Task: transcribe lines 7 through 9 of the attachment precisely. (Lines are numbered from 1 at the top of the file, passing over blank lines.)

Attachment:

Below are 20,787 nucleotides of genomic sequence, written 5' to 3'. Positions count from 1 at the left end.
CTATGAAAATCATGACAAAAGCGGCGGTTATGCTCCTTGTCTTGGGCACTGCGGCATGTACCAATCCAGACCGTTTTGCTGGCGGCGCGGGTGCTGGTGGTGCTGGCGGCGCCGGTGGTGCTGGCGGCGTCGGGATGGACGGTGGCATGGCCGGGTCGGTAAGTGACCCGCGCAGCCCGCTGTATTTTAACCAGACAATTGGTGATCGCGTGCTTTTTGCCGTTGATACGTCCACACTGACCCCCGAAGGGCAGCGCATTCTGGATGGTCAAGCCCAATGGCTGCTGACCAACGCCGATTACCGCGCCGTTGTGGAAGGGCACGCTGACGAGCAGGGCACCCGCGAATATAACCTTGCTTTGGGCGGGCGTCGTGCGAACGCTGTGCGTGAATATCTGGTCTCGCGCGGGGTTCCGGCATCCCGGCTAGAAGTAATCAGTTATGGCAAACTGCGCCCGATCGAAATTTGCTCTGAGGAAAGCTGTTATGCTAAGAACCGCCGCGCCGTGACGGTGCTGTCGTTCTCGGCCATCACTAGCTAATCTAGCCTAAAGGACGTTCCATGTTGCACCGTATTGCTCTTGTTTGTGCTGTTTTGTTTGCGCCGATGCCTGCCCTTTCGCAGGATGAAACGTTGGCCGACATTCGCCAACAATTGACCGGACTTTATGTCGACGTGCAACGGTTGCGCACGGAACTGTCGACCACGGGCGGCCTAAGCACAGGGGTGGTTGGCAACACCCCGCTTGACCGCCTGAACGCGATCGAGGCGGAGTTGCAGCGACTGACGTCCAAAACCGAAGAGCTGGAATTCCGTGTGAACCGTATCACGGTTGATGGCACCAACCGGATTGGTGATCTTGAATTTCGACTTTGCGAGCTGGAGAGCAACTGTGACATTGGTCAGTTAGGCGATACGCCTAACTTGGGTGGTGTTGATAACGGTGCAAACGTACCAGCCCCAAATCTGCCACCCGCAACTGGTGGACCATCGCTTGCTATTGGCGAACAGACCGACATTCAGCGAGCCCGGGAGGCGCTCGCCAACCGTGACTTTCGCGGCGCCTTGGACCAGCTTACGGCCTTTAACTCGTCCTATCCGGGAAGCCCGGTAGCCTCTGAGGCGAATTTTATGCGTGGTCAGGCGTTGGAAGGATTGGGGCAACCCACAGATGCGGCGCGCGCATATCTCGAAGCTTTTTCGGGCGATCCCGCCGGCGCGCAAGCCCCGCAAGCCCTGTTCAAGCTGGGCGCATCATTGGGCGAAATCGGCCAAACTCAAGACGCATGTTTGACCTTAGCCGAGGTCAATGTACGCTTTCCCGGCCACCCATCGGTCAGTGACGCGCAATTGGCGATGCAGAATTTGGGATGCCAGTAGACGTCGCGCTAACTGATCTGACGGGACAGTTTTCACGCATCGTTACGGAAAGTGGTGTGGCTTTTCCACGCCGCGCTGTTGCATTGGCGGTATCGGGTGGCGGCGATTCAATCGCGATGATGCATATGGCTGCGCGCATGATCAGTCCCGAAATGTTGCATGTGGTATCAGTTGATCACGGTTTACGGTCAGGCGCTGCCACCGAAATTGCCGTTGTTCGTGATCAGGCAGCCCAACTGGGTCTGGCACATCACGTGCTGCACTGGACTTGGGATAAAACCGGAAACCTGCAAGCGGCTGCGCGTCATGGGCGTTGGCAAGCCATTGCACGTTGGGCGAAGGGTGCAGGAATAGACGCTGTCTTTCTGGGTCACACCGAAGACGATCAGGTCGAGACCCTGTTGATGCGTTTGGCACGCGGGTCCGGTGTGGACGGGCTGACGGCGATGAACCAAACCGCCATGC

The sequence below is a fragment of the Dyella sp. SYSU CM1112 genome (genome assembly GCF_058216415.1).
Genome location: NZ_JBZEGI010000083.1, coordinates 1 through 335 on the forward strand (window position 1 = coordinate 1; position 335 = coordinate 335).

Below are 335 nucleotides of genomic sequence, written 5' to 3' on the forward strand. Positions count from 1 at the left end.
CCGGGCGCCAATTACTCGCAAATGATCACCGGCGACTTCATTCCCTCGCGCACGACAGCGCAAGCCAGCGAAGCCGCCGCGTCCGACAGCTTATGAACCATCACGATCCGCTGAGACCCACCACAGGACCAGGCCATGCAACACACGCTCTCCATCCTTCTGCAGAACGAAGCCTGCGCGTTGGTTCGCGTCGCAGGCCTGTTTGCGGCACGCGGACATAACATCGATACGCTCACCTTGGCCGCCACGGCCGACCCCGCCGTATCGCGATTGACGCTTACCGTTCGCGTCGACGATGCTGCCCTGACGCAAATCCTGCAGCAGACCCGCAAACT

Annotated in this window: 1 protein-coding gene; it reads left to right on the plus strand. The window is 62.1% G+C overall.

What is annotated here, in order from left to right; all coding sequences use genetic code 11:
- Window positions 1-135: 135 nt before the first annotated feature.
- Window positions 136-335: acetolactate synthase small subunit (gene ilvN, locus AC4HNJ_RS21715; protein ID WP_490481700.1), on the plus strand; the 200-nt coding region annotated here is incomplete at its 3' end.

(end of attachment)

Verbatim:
Annotated in this window: 1 protein-coding gene; it reads left to right on the plus strand. The window is 62.1% G+C overall.

What is annotated here, in order from left to right; all coding sequences use genetic code 11:
- Window positions 1-135: 135 nt before the first annotated feature.